SWBAT choose a linear equation at a level appropriate to their abilities, and construct a viable argument to justify its solution method.

Constructing a justification is hard work! It's important to show students the value in the process of that work.

5 minutes

Today students will dig into justifying the steps in solutions to linear equations. The purpose of today's opener is to serve as a warm-up for that. Each of these three questions asks students to identify the properties that are in play when someone makes a given algebraic maneuver. Each of these questions is an example of what kids are doing on the Linear Equation Project, on which their work will continue today.

A brief discussion of these problems should transition seamlessly to project work time, so if students can confidently answer each question, then there won't be too much more to say. If there's doubt about any of answers, then I'm willing to slow down, refer back to the work kids have done so far, and give them some notes.

For example, we can note that the first step in solving the equation

**3x + 7 = 19**

is to subtract 7 from both sides of the equation. As we've studied this week, there are actually three properties that are used to fully justify that move: the inverse, identity, and equality properties. In conversations with my students, here is how I distinguish between them:

- The
**additive**is the property that helps us*inverse**decide*that the move we're going to make is to subtract 7. - The
**additive**is the property that allows us to*identity**cancel*+7 and -7 from the left side of the equation. - After 7 is subtracted from both sides, the
**additive property of equality**is the property by which we can say that the new equation (**3x = 12**) is still true.

35 minutes

Yesterday, when I initially introduced Part 2 of the Linear Equation Project, I only did so verbally. Today, I'll check to see what students have so far, and I will help everyone in any way I can. Around two-thirds are started on this work, but the majority need help and time.

First, for any students who aren't started on this part of the project, I explicitly set them up. I help find an equation that works, and I help them organize the work they've done so far:

- Part 1 of the Linear Equation Project
- Solving Equations at Levels 4 through 7
- Properties Note Catcher (even though this isn't work, it's a key document)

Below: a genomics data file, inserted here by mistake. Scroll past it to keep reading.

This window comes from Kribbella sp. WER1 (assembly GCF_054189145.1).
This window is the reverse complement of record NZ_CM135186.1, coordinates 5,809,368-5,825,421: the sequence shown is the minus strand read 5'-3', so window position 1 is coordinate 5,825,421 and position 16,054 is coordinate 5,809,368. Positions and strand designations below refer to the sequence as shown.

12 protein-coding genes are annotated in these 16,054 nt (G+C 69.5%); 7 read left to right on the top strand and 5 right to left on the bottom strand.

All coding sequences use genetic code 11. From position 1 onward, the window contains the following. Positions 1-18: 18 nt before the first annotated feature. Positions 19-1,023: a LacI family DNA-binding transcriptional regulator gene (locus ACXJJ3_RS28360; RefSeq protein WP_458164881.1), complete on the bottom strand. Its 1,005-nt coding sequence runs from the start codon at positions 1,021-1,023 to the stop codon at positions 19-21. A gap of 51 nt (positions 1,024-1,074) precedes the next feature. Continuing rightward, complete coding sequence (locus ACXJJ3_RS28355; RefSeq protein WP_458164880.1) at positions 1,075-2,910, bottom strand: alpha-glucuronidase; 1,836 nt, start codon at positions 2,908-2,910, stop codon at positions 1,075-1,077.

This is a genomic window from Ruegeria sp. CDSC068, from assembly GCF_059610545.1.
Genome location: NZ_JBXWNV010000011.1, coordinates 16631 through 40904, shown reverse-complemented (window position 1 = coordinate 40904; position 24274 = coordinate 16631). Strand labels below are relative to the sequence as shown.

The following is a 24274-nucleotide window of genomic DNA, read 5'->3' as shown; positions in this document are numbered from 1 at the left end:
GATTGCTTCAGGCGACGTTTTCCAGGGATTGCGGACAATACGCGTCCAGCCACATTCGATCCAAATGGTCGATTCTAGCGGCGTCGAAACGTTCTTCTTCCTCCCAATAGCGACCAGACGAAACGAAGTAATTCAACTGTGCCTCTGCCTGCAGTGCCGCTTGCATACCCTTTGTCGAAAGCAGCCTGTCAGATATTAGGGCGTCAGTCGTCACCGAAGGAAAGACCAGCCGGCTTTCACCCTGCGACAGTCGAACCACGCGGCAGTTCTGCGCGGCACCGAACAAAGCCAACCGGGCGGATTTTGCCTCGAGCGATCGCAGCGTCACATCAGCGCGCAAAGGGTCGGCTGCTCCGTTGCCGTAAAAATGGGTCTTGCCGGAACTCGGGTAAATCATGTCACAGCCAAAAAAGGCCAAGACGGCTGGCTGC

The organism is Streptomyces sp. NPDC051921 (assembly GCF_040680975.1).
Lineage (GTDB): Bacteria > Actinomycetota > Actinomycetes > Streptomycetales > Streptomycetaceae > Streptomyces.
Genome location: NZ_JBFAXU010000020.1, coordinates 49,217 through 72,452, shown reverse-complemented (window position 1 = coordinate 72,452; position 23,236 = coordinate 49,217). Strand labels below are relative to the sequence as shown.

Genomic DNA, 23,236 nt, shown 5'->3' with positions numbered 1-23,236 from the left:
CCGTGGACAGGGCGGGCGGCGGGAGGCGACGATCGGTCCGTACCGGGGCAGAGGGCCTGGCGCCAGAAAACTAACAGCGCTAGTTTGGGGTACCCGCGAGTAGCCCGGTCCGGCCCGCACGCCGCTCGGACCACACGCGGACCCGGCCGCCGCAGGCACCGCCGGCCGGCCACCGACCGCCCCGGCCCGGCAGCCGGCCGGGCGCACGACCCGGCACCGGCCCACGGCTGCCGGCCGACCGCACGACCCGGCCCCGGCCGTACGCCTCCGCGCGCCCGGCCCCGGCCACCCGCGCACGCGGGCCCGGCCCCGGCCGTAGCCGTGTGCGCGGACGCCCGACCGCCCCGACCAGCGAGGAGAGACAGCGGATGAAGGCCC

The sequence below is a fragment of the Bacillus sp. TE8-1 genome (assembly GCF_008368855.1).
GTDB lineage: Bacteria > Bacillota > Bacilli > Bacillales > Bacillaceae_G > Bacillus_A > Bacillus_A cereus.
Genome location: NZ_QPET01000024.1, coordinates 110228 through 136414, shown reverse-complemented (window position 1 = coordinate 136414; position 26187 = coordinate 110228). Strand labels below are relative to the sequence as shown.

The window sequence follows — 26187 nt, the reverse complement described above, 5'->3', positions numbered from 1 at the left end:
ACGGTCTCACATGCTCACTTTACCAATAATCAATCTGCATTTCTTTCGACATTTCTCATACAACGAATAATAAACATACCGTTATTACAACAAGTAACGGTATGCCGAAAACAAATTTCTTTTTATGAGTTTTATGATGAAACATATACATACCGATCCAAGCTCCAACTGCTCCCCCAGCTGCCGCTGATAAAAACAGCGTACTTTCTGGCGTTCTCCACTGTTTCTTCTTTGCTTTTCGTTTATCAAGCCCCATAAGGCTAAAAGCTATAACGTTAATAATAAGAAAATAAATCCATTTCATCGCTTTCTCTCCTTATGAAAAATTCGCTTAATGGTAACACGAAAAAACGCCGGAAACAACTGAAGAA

Most importantly, for everyone who feels stuck, I say that it's ok - you're going to try to do your best work now. I explain, "This is a difficult, detailed task I've given you, and all I'm asking for is whatever you can do. Our next step will be to revise and refine it." What this entails for today's lesson is circulating around looking for opportunities to have the best kind of conversations:

- When exactly do we use the inverse property?
- What does the identity allow us to do?
- How can we properly utilize the properties of equality?

At some point, we return to the Properties Note Catcher and fill in more blanks. Examples should be shared on the board to help students choose illustrative equations.

There are approximately two weeks left in the first marking period (my school is on a quarterly grading schedule), so I want to gently begin to prepare students for the quarterly exam that will be here soon. During tomorrow's class, we will begin to review by looking at some problems related to the work we've done so far.

Today, the review sheet is ready. I distribute it as kids are ready for it, when they show me that Part 2 is done. I'm looking for ways to make sure that everyone has *something* to look at when we engage in critique. For that reason, today and tomorrow are good days for beginning to review as the end of the unit and marking period near.

3 minutes

With a few minutes left in class, I acknowledge the good work that students have done today, and I note that different students are at different places in their work. I encourage everyone to assess their goals for this evening, and to make a plan for what they'd like to accomplish for homework. By now, it's really starting to make sense to kids that homework is not usually something I assign, but an extension of the work they're already doing in class.